Consumer Privacy

Social Media Privacy

Background

Too many social media platforms are built on excessive collection, algorithmic processing, and commercial exploitation of users’ personal data. That must change.

Over the past two decades, social media platforms have become vast and powerful tools for connecting, communicating, sharing content, conducting business, and disseminating news and information. Today, millions or billions of users populate major social networks including Facebook, Instagram, TikTok, Snapchat, YouTube, Twitter, LinkedIn, and dating apps like Grindr and Tinder.

But the extraordinary growth of social media has given platforms extraordinary access and influence into the lives of users. Social networking companies harvest sensitive data about individuals’ activities, interests, personal characteristics, political views, purchasing habits, and online behaviors. In many cases this data is used to algorithmically drive user engagement and to sell behavioral advertising—often with distortive and discriminatory impacts. 

The privacy hazards of social networks are compounded by platform consolidation, which has enabled some social media companies to acquire competitors, exercise monopolistic power, and severely limit the rise of privacy-protective alternatives. Personal data held by social media platforms is also vulnerable to being accessed and misused by third parties, including law enforcement agencies.

As EPIC has long urged, Congress must enact comprehensive data protection legislation to place strict limits on the collection, processing, use, and retention of personal data by social networks and other entities. The Federal Trade Commission should also make use of its existing authority to rein in abusive data practices by social media companies, and both the FTC and Congress must take swift action to prevent monopolistic behavior and promote competition in the social media market.

Social Media & Surveillance Advertising

Social media companies—and in particular, Facebook—collect vast quantities of personal data in order to “microtarget” advertisements to users. This practice, also known as surveillance advertising or behavioral advertising, is deeply harmful to privacy, the flow of information, and the psychological health of social media users.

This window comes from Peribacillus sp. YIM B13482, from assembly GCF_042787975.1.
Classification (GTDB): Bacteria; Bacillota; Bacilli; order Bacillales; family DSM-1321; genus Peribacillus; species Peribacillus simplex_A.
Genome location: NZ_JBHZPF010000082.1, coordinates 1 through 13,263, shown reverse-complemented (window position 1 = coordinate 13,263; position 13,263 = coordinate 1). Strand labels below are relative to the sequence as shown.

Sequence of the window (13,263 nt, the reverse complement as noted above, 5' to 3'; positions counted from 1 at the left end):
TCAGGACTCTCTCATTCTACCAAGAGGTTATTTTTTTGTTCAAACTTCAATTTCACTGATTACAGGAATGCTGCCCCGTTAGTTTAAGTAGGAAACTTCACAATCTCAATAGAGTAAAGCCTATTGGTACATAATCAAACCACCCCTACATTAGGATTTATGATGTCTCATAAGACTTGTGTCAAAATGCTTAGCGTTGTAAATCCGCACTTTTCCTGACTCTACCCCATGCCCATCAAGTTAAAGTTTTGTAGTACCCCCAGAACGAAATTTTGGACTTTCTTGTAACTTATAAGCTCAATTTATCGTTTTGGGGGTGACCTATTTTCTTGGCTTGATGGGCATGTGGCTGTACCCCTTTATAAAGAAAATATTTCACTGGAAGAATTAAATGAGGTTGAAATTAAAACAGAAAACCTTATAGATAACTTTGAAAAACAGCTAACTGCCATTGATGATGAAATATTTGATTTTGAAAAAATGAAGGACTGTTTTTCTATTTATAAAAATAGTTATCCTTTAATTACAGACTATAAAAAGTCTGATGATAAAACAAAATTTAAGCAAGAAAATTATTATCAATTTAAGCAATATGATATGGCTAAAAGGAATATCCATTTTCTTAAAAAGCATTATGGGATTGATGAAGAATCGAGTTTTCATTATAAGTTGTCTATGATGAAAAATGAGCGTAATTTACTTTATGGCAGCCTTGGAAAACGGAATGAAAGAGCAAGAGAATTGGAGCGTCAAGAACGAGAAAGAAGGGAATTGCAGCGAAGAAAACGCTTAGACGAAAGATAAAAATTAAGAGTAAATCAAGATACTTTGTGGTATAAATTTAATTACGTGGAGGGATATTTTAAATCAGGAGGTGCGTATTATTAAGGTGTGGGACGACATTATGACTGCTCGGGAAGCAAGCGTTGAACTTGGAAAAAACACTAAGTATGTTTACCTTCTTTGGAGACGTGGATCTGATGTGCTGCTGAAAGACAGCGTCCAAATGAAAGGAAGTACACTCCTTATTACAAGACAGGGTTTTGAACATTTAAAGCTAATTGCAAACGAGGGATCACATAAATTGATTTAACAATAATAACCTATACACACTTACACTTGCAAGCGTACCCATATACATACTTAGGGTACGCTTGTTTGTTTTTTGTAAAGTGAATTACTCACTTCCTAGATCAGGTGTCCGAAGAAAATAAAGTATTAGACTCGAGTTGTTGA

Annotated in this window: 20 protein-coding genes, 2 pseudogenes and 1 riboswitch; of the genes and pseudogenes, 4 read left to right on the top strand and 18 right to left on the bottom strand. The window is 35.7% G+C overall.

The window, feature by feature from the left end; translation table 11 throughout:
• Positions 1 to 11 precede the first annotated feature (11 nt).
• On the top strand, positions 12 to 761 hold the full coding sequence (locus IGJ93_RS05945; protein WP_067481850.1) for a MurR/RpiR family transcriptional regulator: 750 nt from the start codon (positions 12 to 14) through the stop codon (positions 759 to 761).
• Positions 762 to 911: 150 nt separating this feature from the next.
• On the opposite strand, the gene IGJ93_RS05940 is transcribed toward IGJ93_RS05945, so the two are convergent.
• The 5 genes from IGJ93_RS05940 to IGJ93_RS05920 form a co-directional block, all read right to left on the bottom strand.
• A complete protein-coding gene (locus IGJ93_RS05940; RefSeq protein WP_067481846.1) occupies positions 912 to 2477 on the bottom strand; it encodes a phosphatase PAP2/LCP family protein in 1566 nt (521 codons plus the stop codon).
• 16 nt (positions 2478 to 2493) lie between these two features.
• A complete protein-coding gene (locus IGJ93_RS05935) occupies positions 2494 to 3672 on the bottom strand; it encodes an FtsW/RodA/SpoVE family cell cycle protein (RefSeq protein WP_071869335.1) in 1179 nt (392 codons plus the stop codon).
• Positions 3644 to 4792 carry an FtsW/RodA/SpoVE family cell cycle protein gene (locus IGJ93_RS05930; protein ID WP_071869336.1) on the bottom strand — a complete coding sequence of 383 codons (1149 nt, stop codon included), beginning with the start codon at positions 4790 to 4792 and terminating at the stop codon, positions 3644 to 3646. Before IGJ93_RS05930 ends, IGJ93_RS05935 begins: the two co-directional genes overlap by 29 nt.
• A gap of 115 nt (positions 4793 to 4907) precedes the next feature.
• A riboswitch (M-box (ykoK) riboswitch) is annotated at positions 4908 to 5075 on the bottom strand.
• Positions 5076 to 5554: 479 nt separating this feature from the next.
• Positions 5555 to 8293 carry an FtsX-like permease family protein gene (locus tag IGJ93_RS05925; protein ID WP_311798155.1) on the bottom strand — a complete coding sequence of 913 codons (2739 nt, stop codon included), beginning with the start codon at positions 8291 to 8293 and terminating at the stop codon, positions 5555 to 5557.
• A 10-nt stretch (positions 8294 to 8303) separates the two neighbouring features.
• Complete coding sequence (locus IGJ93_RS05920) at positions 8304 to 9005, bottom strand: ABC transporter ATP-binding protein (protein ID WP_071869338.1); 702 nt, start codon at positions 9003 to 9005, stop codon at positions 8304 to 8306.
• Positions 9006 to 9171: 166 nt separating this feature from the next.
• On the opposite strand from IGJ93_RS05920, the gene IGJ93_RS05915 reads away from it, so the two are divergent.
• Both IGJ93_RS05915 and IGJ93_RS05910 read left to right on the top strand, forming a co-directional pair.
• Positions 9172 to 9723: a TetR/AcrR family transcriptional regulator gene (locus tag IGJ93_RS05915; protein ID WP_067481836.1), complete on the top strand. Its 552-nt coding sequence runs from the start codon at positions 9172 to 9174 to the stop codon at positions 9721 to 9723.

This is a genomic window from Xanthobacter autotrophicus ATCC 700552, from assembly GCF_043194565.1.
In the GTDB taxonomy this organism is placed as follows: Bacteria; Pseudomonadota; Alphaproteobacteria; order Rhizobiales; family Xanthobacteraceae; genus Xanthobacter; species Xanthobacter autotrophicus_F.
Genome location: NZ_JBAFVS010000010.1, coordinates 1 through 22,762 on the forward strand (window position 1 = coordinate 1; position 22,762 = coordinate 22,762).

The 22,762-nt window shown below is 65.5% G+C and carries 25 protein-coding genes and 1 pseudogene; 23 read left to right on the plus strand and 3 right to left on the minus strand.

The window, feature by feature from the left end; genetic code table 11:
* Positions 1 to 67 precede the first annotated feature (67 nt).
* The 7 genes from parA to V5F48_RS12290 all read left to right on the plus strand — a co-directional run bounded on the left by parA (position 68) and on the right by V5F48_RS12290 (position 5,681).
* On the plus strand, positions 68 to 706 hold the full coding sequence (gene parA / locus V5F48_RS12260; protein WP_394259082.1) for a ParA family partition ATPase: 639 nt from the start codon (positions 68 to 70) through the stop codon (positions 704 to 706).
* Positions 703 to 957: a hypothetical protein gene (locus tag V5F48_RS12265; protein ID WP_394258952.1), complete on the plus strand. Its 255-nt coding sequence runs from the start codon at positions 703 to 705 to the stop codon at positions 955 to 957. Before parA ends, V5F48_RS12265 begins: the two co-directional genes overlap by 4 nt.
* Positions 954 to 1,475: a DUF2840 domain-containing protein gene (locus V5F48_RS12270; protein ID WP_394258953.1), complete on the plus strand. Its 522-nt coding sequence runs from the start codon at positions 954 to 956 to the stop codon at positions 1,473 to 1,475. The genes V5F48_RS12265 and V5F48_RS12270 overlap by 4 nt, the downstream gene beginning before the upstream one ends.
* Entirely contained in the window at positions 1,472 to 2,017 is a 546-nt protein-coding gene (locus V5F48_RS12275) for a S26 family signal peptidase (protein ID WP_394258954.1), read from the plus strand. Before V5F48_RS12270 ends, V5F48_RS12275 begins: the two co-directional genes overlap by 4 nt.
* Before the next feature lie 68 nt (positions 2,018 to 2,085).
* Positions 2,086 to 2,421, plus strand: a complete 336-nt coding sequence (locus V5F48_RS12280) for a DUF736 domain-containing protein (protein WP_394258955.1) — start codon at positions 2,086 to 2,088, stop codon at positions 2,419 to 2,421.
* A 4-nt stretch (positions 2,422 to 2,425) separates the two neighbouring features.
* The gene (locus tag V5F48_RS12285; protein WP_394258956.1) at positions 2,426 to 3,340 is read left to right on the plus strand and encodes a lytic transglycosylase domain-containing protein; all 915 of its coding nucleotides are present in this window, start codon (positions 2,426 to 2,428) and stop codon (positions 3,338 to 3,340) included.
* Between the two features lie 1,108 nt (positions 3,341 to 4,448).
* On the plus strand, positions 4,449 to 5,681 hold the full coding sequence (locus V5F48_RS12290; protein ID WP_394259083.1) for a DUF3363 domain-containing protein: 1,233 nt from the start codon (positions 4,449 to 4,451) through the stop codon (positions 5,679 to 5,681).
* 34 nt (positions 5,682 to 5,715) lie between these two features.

As former FTC Commissioner Rohit Chopra wrote in his dissent from the FTC’s 2019 Facebook order, “Behavioral advertising generates profits by turning users into products, their activity into assets, their communities into targets, and social media platforms into weapons of mass manipulation.” Chopra went on to explain how surveillance advertising operates in Facebook’s case:

To maximize the probability of inducing profitable user engagement, Facebook has a strong incentive to (a) increase the total time a user engages with the platform and (b) curate an environment that goads users into monetizable actions. 

To accomplish both of these objectives, Facebook and other companies with a similar business model have developed an unquenchable thirst for more and more data. This data goes far beyond information that users believe they are providing, such as their alma mater, their friends, and entertainers they like. Facebook can develop a detailed, intimate portrait of each user that is constantly being updated in real time, including our viewing behavior, our reactions to certain types of content, and our activities across the digital sphere where Facebook’s technology is embedded. The company can make more profit if it can manipulate us into constant engagement and specific actions aligned with its monetization goals. 

As long as advertisers are willing to pay a high price for users to consume specific content, companies like Facebook have an incentive to curate content in ways that affect our psychological state and real-time preferences.

Notably, tracking and behavioral advertising by social media companies is not limited to the platforms themselves. Firms like Facebook use hard-to-detect tracking techniques to follow individuals across a variety of apps, websites, and devices. As a result, even those who intentionally opt out of social media platforms are affected by their data collection and advertising practices.

Social Media & Competition

Data collection is at the core of many social media platforms’ business models. For this reason, mergers and acquisitions involving social networks pose acute risks to consumer privacy. Yet in recent years, platforms that have promised to protect user privacy have been repeatedly taken over by companies that fail to protect user privacy.